activities of the Office of the High Representative. The High Representative replied

on 29 October “that the mandate and the work of the High Representative is a matter

for the Peace Implementation Council and its Steering Board, as well as the United

Nations Security Council. It is not a matter for a private entity.” He further

underlined that the Republika Srpska has the obligation in relation to the Dayton

Peace Agreement to cooperate fully with the High Representative and his staff. The

action of the Republika Srpska is yet another retrograde step and reflects the

growing difficulties the Office of the High Representative is encountering from the

Republika Srpska when it comes to meeting its obligations to cooperate with the

High Representative under annex 10 of the Dayton Peace Agreement.

17. Public statements continued to be made on the issue of State competencies,

culminating with a speech by Republika Srpska Prime Minister Dodik (wherein it

was stated that the number of contested but unspecified competencies exceeded 60)

and new conclusions stemming from the extraordinary session of the Republika

Srpska National Assembly on 15 October. Ostensibly, the conclusions restated an

SNSD election promise to regulate the transfer of competencies from entity to the

State. However, they also subtly shifted and expanded the scope. Regulation by the

Republika Srpska National Assembly on Republika Srpska to State transfers is

acceptable. However, the Constitution of Bosnia and Herzegovina assigns no role to

the Republika Srpska in regulating the competencies of the State.

18. On 29 October, the Minister for Foreign Affairs of France, Bernard Kouchner,

representing the EU Presidency, the Secretary-General of the European Council,

Javier Solana, and the European Commissioner, Olli Rehn, addressed a letter to the

three members of the Bosnia and Herzegovina Presidency and the Prime Ministers

of Bosnia and Herzegovina, the Federation of Bosnia and Herzegovina and the

Republika Srpska. In the letter they stressed the responsibilities deriving from the

stated priority of Bosnia and Herzegovina of moving closer to the EU (and of

signing the Stabilization and Association Agreement), warned against statements

and acts challenging the structure of the State as defined by the Dayton Peace

Agreement, and urged the addressees to demonstrate through acts and compromise

their commitment to the country’s future in the EU.

III. European Partnership requirements

19. Following the long-awaited adoption of two police reform laws in mid-April,

Bosnia and Herzegovina signed the Stabilization and Association Agreement and the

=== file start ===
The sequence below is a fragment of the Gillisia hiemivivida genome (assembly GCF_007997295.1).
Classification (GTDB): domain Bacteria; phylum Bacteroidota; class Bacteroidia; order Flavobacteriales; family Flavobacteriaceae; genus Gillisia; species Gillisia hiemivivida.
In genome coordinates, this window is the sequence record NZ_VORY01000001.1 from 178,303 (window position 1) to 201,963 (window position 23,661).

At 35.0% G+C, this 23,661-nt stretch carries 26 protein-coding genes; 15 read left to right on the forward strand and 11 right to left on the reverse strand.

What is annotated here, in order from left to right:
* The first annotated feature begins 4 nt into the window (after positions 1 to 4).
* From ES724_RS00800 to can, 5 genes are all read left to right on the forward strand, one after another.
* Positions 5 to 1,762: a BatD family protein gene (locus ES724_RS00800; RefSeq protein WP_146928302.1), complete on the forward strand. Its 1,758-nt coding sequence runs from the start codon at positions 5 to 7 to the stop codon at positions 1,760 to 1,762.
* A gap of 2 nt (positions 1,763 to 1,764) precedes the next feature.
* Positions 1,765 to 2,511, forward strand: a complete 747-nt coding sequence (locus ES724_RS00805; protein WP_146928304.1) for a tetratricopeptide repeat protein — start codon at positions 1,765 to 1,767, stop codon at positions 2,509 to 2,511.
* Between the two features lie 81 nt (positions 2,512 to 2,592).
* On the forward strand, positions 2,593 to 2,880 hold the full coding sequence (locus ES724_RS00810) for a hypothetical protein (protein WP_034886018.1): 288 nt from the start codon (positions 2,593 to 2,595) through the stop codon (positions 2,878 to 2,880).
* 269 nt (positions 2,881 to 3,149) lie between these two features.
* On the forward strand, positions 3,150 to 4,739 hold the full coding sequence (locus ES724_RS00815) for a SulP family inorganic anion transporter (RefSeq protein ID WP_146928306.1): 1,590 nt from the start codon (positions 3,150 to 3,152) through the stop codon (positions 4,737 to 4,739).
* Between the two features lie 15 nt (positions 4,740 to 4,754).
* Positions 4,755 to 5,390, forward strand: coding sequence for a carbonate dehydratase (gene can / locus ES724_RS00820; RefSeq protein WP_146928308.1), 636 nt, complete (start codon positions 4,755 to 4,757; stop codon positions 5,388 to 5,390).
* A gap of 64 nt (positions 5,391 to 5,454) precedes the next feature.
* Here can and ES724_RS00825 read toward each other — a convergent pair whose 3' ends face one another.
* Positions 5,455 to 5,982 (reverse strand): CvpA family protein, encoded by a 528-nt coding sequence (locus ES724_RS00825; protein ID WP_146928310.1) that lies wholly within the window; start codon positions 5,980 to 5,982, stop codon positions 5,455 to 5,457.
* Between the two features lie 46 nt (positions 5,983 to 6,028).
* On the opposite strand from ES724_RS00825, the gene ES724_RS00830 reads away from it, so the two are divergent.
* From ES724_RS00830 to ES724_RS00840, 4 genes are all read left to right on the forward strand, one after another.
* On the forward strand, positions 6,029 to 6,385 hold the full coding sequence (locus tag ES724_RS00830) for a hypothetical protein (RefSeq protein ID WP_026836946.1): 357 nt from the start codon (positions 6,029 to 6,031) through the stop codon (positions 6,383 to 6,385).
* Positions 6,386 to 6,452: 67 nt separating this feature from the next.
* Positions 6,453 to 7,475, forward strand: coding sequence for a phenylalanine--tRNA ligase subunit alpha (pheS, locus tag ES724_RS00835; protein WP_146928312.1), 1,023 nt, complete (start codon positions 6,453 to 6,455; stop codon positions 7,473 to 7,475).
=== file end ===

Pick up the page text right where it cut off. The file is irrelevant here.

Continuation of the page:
Stabilization and Association Agreement Interim Agreement with the EU on

16 June. Beyond this, progress has been slow in adopting and implementing the EU

legislative agenda. The Bosnia and Herzegovina Council of Ministers adopted an

__________________

6 Agreements in the areas of defence, the Indirect Tax Authority, the Missing Persons Institute,

and the High Judicial and Prosecutorial Council.

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incomplete European Partnership Action Plan, after serious delays, only in October.

The work of the Bosnia and Herzegovina Parliamentary Assembly continues to

reflect the inability of political leaders to meet each other halfway so that they may

take the decisions required to ensure the country’s progress towards EU

membership. This is in danger of becoming a medium-term problem. In the first two

years of its mandate, the Parliamentary Assembly adopted a total of 22 laws.7 By

comparison, it adopted 80 new laws in the same period in the previous mandate.8 In

this respect it is worth noting that it has been almost three years since the Bonn

Powers were used to enact a new reform.

20. Overall, the Bonn Powers have been used on nine occasions during the

reporting period, overwhelmingly in relation to non-cooperation with the

International Criminal Tribunal for the former Yugoslavia and the extension of the

State property process.

Police restructuring

21. The two police reform laws needed to clear the way for the Stabilization and

Association Agreement were adopted in mid-April: they are the Law on a

Directorate for Coordination of Police Bodies and Agencies for Support to Police

Structure of Bosnia and Herzegovina, which defines separately the competencies of

the Directorate for Coordination, the Forensics Agency, the Agency for Education

and Training and the Agency for Police Support, which are new State agencies to

provide coordination and support to State-level police bodies. The Law on

Independent and Supervisory Bodies of Police Structure of Bosnia and Herzegovina

establishes an Independent Board for selecting the heads and deputy heads of